1. Spring Supports Declarative Transaction Management. In this model, Spring uses AOP over the transactional methods to provide data integrity. This is the preferred approach and works in most of the cases.

2. Spring Supports most of the transaction APIs such as JDBC, Hibernate, JPA, JDO, JTA etc. All we need to do is use proper transaction manager implementation class.

  • org.springframework.jdbc.datasource.DriverManagerDataSource for JDBC transaction management
  • org.springframework.orm.hibernate3.HibernateTransactionManager for Hibernate as ORM tool.
  • Support for programmatic transaction management by using TransactionTemplate or PlatformTransactionManager implementation.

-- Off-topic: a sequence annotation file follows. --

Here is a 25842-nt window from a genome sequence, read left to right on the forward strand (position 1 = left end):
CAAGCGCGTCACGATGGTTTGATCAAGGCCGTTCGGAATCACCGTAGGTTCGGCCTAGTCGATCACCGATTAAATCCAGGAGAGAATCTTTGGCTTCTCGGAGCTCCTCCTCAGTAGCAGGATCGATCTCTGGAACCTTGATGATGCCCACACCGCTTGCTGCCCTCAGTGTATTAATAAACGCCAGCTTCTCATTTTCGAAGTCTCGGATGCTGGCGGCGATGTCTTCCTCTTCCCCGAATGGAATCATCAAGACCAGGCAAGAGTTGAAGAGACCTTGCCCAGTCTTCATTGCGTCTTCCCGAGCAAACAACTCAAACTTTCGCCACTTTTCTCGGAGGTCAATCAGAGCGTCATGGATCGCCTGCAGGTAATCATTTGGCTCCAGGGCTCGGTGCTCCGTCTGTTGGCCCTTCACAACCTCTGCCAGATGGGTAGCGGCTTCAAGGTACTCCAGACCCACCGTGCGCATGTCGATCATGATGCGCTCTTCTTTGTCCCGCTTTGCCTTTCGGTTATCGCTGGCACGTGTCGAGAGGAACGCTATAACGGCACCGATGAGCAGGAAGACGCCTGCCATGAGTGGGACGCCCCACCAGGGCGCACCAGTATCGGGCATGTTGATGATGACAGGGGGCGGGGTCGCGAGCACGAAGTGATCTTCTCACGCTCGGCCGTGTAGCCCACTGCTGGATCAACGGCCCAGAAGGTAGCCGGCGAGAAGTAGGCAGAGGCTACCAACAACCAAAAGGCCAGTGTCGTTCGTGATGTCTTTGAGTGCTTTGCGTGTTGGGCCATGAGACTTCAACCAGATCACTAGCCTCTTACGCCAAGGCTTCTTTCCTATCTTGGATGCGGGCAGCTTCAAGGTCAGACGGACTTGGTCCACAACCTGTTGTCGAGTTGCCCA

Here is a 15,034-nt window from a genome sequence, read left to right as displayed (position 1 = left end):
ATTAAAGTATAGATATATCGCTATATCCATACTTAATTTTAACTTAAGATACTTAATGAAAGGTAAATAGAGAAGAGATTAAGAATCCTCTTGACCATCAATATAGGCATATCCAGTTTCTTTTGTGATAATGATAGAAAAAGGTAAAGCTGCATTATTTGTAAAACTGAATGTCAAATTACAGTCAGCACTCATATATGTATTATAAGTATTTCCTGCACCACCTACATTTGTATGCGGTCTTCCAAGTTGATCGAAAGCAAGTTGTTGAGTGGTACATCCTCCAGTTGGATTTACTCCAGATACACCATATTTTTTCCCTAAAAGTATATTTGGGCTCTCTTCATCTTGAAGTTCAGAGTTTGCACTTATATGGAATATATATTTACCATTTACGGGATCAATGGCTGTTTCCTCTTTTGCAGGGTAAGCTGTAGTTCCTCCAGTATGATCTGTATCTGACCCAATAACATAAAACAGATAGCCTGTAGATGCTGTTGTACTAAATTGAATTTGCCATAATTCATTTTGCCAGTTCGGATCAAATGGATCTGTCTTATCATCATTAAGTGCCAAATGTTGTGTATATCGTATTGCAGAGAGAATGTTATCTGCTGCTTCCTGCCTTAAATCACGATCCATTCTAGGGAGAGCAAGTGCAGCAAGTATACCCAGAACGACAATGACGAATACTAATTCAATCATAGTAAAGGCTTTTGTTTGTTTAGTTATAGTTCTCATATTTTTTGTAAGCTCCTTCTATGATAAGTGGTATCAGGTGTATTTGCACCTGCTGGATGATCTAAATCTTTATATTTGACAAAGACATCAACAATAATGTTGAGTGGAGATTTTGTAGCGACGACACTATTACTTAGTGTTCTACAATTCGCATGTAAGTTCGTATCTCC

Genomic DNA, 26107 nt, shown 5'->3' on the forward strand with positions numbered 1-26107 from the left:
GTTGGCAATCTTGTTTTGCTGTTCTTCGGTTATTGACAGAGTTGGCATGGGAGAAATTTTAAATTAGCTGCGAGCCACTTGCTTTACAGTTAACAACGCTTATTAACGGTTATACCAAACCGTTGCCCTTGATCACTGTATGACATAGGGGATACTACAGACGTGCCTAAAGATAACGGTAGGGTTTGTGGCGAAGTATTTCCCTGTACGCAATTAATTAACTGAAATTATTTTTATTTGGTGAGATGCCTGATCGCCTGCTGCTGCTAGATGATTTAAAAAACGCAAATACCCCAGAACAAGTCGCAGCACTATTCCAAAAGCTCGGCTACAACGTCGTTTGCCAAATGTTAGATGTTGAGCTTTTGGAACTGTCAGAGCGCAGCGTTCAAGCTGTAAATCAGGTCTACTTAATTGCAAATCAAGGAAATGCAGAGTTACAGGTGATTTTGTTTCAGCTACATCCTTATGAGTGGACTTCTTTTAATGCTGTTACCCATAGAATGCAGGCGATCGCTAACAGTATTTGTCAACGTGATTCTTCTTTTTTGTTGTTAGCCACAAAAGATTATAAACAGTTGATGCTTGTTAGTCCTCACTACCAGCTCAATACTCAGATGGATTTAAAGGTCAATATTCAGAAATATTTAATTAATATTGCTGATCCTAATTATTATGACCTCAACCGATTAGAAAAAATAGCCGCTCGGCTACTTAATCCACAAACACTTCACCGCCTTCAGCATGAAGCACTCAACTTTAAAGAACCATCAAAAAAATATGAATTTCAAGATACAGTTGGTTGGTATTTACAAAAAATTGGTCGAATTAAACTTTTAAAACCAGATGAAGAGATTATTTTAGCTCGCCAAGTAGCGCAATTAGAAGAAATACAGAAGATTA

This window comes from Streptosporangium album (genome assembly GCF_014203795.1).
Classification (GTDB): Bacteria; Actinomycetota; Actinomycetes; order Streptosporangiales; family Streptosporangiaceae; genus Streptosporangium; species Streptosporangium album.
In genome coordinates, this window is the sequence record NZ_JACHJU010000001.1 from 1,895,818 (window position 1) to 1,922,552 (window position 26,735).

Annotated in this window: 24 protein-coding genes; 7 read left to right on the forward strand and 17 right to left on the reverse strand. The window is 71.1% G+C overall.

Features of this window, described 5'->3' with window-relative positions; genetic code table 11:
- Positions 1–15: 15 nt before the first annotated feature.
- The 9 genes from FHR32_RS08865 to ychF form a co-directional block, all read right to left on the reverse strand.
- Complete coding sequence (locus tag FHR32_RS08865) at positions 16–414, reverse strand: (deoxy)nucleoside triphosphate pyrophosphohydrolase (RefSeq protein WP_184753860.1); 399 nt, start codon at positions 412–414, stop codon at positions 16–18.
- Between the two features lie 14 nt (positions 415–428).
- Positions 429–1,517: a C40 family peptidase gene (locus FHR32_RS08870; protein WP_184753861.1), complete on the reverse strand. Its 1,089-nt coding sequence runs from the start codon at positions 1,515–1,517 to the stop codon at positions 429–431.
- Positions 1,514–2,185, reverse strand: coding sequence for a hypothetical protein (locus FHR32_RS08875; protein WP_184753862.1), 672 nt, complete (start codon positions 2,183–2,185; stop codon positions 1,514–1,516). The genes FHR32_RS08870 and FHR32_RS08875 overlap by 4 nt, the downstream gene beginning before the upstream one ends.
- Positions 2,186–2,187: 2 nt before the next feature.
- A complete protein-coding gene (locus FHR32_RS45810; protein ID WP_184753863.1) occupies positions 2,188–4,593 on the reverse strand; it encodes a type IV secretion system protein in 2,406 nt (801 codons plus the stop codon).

To represent ISOLATION levels Spring Framework has provided the following Constants from “org.springframework.transaction .TransactionDefinition”.

1. ISOLATION_DEFAULT: It is default isolation level; it will use the underlying database provided default Isolation level.

2. ISOLATION_READ_UNCOMMITTED: It will not resolve any ISOLATION problem, it represents dirty read problem, non-repeatable read problem, phantom read problem.

3. ISOLATION_READ_COMMITTED: It will resolve dirty read problem, but, it will represent non-repeatable read problem and phantom read problem.

4. ISOLATION_REPEATABLE_READ: It will resolve dirty read problem and non-repeatable read problem, but, It will represent phantom read problem.

5. ISOLATION_SERIALIZABLE: It will resolve all ISOLATION problems like dirty reads, non-repeatable read, and phantom read Problems.

To set the above Isolation level to TransactionTemplate then we have to use the following method.

public void setIsolationLevel(int value)

E.g

public void setIsolationLevel(int value)
Transaction Management